Head Trauma

Head Trauma

by Roy Strowd, MD

Head trauma is a common reason for an emergency room visit. Traumatic brain injury (TBI) accounts for more than 1 in 6 injury-related hospital admissions each year, and a large number of people who suffer head injuries are children.

Head trauma can be either closed or open (penetrating). A closed head trauma means you received a hard blow to the head from striking an object, but the object did not break the skull. An open, or penetrating, head trauma means you were hit with an object that broke the skull and entered the brain. This is more likely to happen when you move at high speed, such as going through the windshield in a car accident. It can also happen from a gunshot to the head.

There are multiple types of head trauma, including scalp wounds, skull fractures, and concussions, in which the brain is shaken (the most common type of traumatic brain injury). Head trauma may cause bleeding in the brain tissue or in the layers that surround the brain (subarachnoid hemorrhage, subdural hematoma, epidural hematoma). Given its prevalence, as well as the morbidity, all clinicians should understand the basic principles of evaluation and management in patients with head trauma.

Course Details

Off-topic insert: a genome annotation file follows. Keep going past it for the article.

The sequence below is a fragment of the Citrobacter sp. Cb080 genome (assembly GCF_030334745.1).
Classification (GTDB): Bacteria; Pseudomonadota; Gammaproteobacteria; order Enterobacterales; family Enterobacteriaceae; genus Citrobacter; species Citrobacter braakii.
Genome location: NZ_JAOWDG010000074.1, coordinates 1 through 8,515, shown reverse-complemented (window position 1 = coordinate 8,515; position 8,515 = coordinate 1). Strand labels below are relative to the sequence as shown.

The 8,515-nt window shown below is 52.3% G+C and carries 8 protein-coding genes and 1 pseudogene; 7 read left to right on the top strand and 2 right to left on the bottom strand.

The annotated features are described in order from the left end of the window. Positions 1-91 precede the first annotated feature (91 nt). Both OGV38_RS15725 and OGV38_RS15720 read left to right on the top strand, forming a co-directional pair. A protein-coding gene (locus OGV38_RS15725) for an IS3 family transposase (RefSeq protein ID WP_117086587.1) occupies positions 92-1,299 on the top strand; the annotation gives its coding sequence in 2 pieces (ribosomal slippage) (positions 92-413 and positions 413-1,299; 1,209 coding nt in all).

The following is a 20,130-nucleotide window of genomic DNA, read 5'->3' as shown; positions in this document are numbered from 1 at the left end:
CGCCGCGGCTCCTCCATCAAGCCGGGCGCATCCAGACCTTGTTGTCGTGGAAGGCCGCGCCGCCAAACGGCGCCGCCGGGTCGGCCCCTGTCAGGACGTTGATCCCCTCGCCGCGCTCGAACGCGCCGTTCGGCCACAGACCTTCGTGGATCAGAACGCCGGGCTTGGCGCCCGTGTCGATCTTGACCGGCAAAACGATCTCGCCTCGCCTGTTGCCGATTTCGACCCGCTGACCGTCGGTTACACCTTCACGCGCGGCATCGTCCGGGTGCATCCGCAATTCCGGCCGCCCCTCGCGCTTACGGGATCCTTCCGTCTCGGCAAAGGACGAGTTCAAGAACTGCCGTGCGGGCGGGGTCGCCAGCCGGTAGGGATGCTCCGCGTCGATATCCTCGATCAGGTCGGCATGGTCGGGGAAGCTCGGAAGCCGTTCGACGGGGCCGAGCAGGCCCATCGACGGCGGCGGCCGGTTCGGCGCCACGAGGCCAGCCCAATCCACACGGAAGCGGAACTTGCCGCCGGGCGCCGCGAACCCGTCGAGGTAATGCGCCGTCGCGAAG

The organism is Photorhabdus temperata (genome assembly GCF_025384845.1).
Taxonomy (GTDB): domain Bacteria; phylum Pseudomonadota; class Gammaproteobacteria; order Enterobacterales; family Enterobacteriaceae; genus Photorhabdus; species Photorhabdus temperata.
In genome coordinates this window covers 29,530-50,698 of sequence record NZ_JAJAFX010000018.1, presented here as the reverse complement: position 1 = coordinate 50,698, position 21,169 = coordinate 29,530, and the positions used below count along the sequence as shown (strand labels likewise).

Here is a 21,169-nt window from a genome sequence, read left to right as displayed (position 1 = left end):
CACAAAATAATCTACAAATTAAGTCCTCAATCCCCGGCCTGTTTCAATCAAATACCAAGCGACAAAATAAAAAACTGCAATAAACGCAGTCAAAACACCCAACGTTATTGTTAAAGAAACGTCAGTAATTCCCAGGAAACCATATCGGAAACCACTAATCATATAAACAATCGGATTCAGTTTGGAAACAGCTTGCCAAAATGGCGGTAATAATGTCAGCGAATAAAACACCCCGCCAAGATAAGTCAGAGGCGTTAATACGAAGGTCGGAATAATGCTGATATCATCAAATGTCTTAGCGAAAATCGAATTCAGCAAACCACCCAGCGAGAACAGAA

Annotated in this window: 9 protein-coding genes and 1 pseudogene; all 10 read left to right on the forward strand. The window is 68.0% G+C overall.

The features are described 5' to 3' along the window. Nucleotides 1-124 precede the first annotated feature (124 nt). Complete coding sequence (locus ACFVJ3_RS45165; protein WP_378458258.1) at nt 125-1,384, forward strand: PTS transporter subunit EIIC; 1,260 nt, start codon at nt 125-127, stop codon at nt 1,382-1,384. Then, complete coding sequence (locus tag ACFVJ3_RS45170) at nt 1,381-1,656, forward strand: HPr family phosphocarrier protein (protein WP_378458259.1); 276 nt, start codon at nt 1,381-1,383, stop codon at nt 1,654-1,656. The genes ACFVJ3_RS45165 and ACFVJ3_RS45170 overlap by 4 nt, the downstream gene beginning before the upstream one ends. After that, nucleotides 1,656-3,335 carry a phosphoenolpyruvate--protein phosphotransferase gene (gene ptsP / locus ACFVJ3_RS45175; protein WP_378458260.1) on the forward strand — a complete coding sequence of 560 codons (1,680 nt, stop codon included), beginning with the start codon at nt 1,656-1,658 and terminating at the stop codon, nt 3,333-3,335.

• Videos 20
  • Duration 1:26 h
  • Quiz questions 0
  • Concept Pages 4


Your Educators of course Head Trauma

 Roy Strowd, MD

Roy Strowd, MD

Dr. Roy Strowd is the Assistant Dean of Undergraduate Medical Education at the Wake Forest Baptist Medical Center, in North Carolina, USA.
He obtained his MD from Wake Forest School of Medicine in 2009, and his MEd from Johns Hopkins University in 2021. Currently, he co-directs the Neurofibromatosis and Tuberous Sclerosis Clinics at Wake Forest Baptist Medical Center, and is a researcher for the Adult Brain Tumor Consortium (ABTC) and Alliance for Clinical Trials in Neuro-Oncology.
Due to his achievements, he earned the M. Brownell Anderson Award from the Association of American Medical Colleges.
Within Lecturio, Dr. Strowd teaches courses on Clinical Neurology.

User reviews

5,0 of 5 stars
5 Stars
4 Stars
3 Stars
2 Stars
1  Star